Kerry highlighted the short political career of Edwards in an interview with a television station in Georgia, where advisers to both candidates say the freshman North Carolina senator poses the biggest challenge.

“I have a stronger, longer, broader, deeper record than John Edwards,” Kerry, a 19-year Senate veteran, told WALB in Albany. “John Edwards I respect — he’s been in the Senate since 1999. But there is no showing that he has a stronger record than I do with respect to putting people back to work and what we need to do to show the leadership of the future.”

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On the eve of their 10-state showdown, Edwards faced signs of political distress as Kerry’s last major Democratic rival — meager polling, paltry crowds and a growing realization inside his own ranks that the end may be near.

“At some point, I’ve got to start getting more delegates or I’m not going to be the nominee,” he said in Ohio.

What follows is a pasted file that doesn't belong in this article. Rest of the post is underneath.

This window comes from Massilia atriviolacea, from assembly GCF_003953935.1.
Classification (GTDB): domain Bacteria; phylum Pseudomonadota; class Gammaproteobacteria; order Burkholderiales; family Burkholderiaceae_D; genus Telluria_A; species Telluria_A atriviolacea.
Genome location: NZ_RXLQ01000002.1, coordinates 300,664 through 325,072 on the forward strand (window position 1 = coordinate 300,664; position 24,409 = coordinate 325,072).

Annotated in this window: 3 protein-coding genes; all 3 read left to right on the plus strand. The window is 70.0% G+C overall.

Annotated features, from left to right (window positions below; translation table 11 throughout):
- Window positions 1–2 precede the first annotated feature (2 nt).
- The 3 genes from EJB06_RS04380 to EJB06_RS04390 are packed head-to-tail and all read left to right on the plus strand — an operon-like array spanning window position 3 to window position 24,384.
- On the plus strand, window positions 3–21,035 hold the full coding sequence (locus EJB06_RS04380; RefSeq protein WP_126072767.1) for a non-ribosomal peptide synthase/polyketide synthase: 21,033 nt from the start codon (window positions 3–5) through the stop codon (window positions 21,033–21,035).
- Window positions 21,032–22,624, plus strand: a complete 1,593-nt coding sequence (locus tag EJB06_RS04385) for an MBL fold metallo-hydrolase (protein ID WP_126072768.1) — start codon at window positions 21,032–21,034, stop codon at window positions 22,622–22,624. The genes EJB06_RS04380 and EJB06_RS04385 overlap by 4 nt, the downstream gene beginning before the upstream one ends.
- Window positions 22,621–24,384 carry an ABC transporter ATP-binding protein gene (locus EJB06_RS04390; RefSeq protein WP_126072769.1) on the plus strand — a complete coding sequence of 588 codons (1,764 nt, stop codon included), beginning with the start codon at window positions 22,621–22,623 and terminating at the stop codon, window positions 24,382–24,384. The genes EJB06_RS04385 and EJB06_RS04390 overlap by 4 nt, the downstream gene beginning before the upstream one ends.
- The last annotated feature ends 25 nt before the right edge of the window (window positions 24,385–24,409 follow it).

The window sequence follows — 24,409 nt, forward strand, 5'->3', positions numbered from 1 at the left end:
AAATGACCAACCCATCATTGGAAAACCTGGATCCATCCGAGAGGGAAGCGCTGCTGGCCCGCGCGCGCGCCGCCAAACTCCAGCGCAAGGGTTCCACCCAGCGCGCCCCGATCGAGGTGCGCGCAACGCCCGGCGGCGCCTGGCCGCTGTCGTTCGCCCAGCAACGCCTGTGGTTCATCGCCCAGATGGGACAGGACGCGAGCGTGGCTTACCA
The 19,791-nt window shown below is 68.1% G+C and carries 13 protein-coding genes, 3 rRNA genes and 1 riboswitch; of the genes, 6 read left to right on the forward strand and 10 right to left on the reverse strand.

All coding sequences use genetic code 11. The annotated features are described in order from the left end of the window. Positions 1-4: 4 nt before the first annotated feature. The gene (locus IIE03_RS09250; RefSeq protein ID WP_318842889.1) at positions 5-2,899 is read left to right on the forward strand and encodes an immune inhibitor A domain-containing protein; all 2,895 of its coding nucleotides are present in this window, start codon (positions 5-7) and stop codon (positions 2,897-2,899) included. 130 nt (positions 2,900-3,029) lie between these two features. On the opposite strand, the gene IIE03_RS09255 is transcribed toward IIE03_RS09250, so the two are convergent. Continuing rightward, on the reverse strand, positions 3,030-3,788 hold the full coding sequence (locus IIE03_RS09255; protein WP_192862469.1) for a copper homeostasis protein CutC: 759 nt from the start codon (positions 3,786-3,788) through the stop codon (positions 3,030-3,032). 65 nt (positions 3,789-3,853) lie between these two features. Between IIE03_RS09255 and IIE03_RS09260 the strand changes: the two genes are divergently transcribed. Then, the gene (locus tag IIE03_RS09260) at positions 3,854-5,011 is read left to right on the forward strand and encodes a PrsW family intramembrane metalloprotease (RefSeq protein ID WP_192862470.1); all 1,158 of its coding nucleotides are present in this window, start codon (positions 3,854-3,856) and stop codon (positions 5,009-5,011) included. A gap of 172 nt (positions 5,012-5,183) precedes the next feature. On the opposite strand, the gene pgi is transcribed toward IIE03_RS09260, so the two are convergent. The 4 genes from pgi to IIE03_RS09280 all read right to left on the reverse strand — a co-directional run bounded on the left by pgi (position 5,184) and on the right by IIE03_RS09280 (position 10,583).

Regardless of Tuesday’s results, Bush plans to begin a multimillion-dollar TV ad campaign Thursday to reverse his downward trend. Kerry’s campaign is considering a modest response designed to put the White House on the defensive, said two senior advisers who spoke on condition of anonymity. Democratic allies may move sooner.

Smaller crowd
Edwards drew 300 people to a University of Toledo rally, three times fewer than a crowd that recently welcomed Kerry to the same venue. Drawing even smaller crowds in Dayton, Ohio, and Cleveland later Monday, Edwards seemed listless and indifferent, stumbling over signature lines in his stump speech.

It seemed prophetic when aides at the Cleveland rally played Fleetwood Mac’s “You Can Go Your Own Way.”

Edwards pledged to stay in the race “until I’m nominated,” but declined to predict victory in Ohio, virtually a must-win state for him, as he acknowledged Kerry’s dominance.

“There’s no question that national momentum has an impact on these races,” Edwards said.

He held out hope for an election surprise, noting that he defied polls by finishing just 6 percentage points behind Kerry in New Hampshire and Wisconsin. But he also had more time to court those voters than he did for Tuesday’s races.

Edwards’ only victory came in his birth state of South Carolina, four weeks and 11 defeats ago.

He ended his day with a rock-concert rally in Macon, Ga., telling his audience: “This is such an important night. Tomorrow is an imortant day. And we’re going to change America together, you and I.”